Perception of Pansexuals and Panromantics - AIQA

Perception of Pansexuals and Panromantics

Archa (IG: @goddessiangaygirl)

Demi Lovato. Miley Cyrus. Janelle Monáe. Angel Haze. Brendon Urie. Cara Delevingne. Often you have heard about one of these personalities, and since they come publicly as pansexual, you have seen their faces on the news. But what does pansexuality entail, rather than pansexual or another LGBTQ+ identity? What is pansexual?

The prefix pan- comes from the Ancient Greek word for “all, every”. According to the Oxford English Dictionary, the term pansexual has been around since at least the early 1900s as a psychological term that describes sex as a primary motivator for human beings. Its current definition has been around since at least the late 1960s. The idea of sexual attraction that isn’t limited to binary constructions of gender is not new — it’s just that more and more people believe it to be possible and positive. Queer advocacy organisation GLAAD broadly defines being pansexual as ‘being attracted to all gender identities or attracted to people regardless of gender.’ 

PANSEXUALITY AND PANROMANTIC

Pansexuality and being panromantic are closely linked, but someone can be one without being the other. If someone is pansexual, they can feel sexual attraction to all genders. Many people who are pansexual are also panromantic, so they just call themselves pansexual or “pan.” However, some people may not experience romantic attraction to all genders to which they are sexually attracted. These people may be pansexual and homoromantic, for example – only able to feel romantic attraction to people of their own gender. 

On the other hand, a panromantic person may only feel sexual attraction towards certain genders or people. For example, they might be panromantic and demisexual, so they can feel a romantic attraction to anyone but only feel sexual attraction towards people they are very close to.

It’s important to remember that being panromantic does not necessarily mean that a person experiences desire in the same way toward persons of all genders, and it does not mean that a person experiences sexual attraction irrespective of gender. That’s why there’s the distinction between panromantic and pansexual.

PANSEXUALITY IS NOT BISEXUALITY

Pansexuality is different from bisexuality but the two aren’t mutually exclusive. Being bisexual means being attracted to more than one gender, while being pansexual means being attracted to people regardless of gender. Pansexuality and bisexuality are not in conflict. In fact, some bisexual people also identify as pansexual, and vice versa. Pansexuality is included under the bisexual umbrella, which covers anyone who experiences sexual attraction to more than one gender. The prefix pan- means “all,” so pansexuality is an attraction to all genders, or an attraction to others regardless of gender. The term bisexual is often assumed to mean attraction to two genders, or attraction to men and women (this is still the definition according to many dictionaries), but bisexuality isn’t inherently binary. Bisexual people are attracted to people of both the same gender and different genders from their own. There’s even the emerging term bi+, which makes it more explicit that the term isn’t limited by binary definitions of gender and sexuality. Many people use both pansexual and bisexual to describe themselves, depending on the context. And some pansexual and bisexual people use “queer” to describe themselves as well!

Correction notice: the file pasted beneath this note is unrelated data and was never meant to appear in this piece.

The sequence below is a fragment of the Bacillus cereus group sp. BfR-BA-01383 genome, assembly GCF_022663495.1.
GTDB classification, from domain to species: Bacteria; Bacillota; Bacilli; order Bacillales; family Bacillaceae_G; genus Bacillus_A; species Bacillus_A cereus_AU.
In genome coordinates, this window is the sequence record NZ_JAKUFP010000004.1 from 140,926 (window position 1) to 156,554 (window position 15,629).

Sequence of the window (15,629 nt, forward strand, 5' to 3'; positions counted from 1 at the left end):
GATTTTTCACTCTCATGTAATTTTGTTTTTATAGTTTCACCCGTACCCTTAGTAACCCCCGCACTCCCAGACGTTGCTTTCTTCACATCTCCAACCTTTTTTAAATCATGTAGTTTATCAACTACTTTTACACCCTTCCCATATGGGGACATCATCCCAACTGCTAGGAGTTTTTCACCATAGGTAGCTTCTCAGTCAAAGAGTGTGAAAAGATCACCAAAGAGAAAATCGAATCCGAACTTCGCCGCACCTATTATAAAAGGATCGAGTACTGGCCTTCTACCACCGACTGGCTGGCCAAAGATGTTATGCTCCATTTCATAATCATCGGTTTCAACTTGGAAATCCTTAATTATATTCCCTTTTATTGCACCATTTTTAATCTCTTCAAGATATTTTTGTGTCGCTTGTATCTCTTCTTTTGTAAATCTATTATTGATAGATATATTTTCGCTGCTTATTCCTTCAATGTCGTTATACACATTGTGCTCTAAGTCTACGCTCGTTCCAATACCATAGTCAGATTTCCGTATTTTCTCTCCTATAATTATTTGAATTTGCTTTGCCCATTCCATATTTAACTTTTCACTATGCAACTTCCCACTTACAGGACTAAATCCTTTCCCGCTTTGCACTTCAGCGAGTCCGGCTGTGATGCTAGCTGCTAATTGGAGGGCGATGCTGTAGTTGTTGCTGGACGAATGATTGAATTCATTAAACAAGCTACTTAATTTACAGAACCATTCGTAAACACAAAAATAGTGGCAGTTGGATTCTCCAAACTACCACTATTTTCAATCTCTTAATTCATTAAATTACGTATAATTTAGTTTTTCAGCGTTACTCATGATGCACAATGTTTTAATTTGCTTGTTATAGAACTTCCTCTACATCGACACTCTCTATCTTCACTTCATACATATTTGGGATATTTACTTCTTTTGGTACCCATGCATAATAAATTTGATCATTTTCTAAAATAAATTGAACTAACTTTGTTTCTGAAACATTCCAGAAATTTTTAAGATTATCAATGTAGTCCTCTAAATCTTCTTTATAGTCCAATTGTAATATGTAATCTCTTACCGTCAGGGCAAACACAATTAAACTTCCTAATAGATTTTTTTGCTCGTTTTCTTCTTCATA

Try thinking about it in terms of chocolate bars. One person might say, ‘ I like more than one chocolate bar!’ Another might say, ‘I like all chocolate bars.’

The first person might like all chocolate bars, but they might not. They might not like Snickers or Bounty. Perhaps they like blocks of chocolate but not ones filled with different ingredients.

This is because ‘all chocolate bars’ is, by definition, more than one. However, ‘more than one’ isn’t technically all.